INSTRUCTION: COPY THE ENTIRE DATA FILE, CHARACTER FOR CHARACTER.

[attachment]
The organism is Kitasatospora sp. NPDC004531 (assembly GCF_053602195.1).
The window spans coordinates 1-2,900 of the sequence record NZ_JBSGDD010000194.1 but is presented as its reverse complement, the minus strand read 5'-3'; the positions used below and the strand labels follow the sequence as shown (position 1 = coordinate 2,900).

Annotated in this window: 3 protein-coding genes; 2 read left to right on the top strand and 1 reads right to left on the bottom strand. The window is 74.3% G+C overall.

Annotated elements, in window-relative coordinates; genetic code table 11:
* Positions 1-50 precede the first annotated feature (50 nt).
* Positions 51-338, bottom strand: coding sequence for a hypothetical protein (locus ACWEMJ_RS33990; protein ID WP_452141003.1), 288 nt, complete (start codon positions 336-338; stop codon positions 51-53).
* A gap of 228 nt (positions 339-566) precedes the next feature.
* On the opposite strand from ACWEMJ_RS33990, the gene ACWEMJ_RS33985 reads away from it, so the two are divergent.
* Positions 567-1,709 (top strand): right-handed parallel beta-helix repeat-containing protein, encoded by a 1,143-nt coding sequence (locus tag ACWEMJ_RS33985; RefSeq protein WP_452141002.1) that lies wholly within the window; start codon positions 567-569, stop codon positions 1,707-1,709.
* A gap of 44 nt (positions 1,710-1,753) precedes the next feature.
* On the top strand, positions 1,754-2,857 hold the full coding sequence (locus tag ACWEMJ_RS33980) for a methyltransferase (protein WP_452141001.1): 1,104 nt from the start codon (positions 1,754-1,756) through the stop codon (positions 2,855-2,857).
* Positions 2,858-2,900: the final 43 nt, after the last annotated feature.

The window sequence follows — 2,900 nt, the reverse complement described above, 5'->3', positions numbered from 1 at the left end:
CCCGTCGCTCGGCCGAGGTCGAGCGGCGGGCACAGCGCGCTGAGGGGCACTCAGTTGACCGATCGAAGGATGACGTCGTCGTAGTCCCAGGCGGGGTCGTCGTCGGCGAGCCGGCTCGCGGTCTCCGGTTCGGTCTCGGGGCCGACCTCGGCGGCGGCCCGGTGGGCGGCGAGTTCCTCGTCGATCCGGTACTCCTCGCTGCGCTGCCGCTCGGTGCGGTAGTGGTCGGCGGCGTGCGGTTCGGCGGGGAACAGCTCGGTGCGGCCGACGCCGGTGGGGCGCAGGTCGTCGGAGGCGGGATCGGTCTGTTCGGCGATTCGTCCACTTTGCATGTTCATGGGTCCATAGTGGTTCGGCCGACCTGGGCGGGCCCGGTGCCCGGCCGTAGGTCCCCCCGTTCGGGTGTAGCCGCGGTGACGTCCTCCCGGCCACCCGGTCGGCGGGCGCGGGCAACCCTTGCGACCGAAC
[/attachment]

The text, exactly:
The organism is Kitasatospora sp. NPDC004531 (assembly GCF_053602195.1).
The window spans coordinates 1-2,900 of the sequence record NZ_JBSGDD010000194.1 but is presented as its reverse complement, the minus strand read 5'-3'; the positions used below and the strand labels follow the sequence as shown (position 1 = coordinate 2,900).

Annotated in this window: 3 protein-coding genes; 2 read left to right on the top strand and 1 reads right to left on the bottom strand. The window is 74.3% G+C overall.

Annotated elements, in window-relative coordinates; genetic code table 11:
* Positions 1-50 precede the first annotated feature (50 nt).
* Positions 51-338, bottom strand: coding sequence for a hypothetical protein (locus ACWEMJ_RS33990; protein ID WP_452141003.1), 288 nt, complete (start codon positions 336-338; stop codon positions 51-53).
* A gap of 228 nt (positions 339-566) precedes the next feature.
* On the opposite strand from ACWEMJ_RS33990, the gene ACWEMJ_RS33985 reads away from it, so the two are divergent.
* Positions 567-1,709 (top strand): right-handed parallel beta-helix repeat-containing protein, encoded by a 1,143-nt coding sequence (locus tag ACWEMJ_RS33985; RefSeq protein WP_452141002.1) that lies wholly within the window; start codon positions 567-569, stop codon positions 1,707-1,709.
* A gap of 44 nt (positions 1,710-1,753) precedes the next feature.
* On the top strand, positions 1,754-2,857 hold the full coding sequence (locus tag ACWEMJ_RS33980) for a methyltransferase (protein WP_452141001.1): 1,104 nt from the start codon (positions 1,754-1,756) through the stop codon (positions 2,855-2,857).
* Positions 2,858-2,900: the final 43 nt, after the last annotated feature.

The window sequence follows — 2,900 nt, the reverse complement described above, 5'->3', positions numbered from 1 at the left end:
CCCGTCGCTCGGCCGAGGTCGAGCGGCGGGCACAGCGCGCTGAGGGGCACTCAGTTGACCGATCGAAGGATGACGTCGTCGTAGTCCCAGGCGGGGTCGTCGTCGGCGAGCCGGCTCGCGGTCTCCGGTTCGGTCTCGGGGCCGACCTCGGCGGCGGCCCGGTGGGCGGCGAGTTCCTCGTCGATCCGGTACTCCTCGCTGCGCTGCCGCTCGGTGCGGTAGTGGTCGGCGGCGTGCGGTTCGGCGGGGAACAGCTCGGTGCGGCCGACGCCGGTGGGGCGCAGGTCGTCGGAGGCGGGATCGGTCTGTTCGGCGATTCGTCCACTTTGCATGTTCATGGGTCCATAGTGGTTCGGCCGACCTGGGCGGGCCCGGTGCCCGGCCGTAGGTCCCCCCGTTCGGGTGTAGCCGCGGTGACGTCCTCCCGGCCACCCGGTCGGCGGGCGCGGGCAACCCTTGCGACCGAAC